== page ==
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so diversity took center stage at the oscars last night. chris rock's opening monologue did not shy away from the controversy about race. >> the oscar goes to, "spot light". >> reporter: a movie about the sexu sexual abuse cover upby the cat lick church took the best picture. and leonardo decaprio won best
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actor. but this took the stage. >> i'm here at what is otherwise known as the white people's choice awards. >> reporter: he suggested the answer was because african americans had bigger things to protest for the last 88 years. >> when your grandmother is swinging from a tree, it's really hard to care about best document industry. >> reporter: he also took at a shot at will and jada pinkett smith. but between the laughs there were also hard truths about hollywood. >> hollywood is sorority racist. it's like, we like you, ronda, but you are not a kappa.
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>> reporter: he told the story of a white house event, and recalled telling president obama this. >> mr. president, you see all of these writers, and producers, and actors, they don't hire black people. and they are the nicest white people on earth. [ laughter ] >> they are liberals. cheese! [ laughter ] >> reporter: and even the famous list of celebrities who passed away wasn't spared from rock's analysis. >> this year it's just going to be black people that were shot by the cops on their way to the movies. >> reporter: a number of actors took shots. >> look at me. i'm a black thespian. >> yeah, you should get me. >> don't worry black astronaut, we will. >> it will cost $2,500. >> oh, that's a lot.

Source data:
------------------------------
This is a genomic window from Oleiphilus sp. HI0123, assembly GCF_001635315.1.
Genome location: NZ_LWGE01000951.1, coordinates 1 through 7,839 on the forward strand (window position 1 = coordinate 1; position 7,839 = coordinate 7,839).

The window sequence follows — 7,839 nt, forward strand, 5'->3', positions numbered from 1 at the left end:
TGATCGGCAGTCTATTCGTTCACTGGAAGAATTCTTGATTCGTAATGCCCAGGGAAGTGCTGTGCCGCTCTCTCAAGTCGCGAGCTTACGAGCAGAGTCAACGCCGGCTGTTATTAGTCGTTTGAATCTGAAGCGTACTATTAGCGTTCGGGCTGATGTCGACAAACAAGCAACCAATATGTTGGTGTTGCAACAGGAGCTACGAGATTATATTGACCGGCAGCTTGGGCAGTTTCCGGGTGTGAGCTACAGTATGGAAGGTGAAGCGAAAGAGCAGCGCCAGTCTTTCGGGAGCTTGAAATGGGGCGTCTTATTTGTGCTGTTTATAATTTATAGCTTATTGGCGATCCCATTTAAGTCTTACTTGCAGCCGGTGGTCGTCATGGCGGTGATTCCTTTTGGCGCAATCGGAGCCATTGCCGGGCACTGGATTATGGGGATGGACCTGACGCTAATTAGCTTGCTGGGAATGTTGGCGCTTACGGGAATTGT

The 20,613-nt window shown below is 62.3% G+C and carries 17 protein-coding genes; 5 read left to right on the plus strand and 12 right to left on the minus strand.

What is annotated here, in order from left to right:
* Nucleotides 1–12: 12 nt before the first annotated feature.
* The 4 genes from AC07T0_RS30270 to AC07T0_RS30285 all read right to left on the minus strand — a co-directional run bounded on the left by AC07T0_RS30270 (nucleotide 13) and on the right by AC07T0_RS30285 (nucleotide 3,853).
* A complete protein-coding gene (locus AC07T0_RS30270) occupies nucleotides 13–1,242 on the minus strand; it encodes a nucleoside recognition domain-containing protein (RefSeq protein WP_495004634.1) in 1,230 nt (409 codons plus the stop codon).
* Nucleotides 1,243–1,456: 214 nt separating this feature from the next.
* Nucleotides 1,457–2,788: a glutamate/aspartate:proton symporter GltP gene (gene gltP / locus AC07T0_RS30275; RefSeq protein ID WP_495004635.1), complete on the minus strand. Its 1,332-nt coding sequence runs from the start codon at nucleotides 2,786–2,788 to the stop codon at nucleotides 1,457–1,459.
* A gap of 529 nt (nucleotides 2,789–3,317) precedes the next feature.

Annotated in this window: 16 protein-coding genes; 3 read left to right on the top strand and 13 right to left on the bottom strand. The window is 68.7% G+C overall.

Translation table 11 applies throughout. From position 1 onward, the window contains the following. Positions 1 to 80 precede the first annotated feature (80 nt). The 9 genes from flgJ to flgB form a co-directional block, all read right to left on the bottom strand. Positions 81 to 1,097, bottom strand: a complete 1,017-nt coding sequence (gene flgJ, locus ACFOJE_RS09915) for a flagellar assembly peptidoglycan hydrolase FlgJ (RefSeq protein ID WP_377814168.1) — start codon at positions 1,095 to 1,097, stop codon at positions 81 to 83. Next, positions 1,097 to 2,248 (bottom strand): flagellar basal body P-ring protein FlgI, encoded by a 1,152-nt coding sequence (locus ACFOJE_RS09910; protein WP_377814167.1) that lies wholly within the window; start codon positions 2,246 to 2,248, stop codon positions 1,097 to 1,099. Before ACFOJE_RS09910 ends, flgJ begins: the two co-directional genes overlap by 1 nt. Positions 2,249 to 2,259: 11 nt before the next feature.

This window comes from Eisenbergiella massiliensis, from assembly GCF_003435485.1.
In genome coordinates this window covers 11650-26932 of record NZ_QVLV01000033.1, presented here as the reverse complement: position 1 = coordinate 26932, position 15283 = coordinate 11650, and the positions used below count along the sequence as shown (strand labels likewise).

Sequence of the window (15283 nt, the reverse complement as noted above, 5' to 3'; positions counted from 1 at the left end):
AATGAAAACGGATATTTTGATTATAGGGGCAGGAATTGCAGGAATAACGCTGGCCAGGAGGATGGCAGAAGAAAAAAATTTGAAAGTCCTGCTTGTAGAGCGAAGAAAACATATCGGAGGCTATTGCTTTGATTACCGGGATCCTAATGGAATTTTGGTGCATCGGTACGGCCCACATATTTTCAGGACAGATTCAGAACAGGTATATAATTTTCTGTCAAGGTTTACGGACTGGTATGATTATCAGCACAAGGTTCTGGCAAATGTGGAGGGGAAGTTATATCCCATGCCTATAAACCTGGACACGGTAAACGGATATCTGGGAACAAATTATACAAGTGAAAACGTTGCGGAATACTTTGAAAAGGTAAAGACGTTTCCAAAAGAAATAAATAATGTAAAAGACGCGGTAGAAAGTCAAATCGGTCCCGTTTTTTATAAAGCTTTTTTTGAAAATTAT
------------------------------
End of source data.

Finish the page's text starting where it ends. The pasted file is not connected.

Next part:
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can we just leave them up there. >> reporter: as far as this year's awards, mad max: fury road took home the most oscars with six. the revenant director grabbed his second straight oscar in the directing category. and brie larson won best actress. that is all of our time. john siegenthaler is up next. >> tony, thank you, we're just hours away from super tuesday, the single biggest voting day of the primary season. discussion has been surrounding disavowing donald trump. >> reporter: john good evening to you in miami. florida not a super-tuesday state bu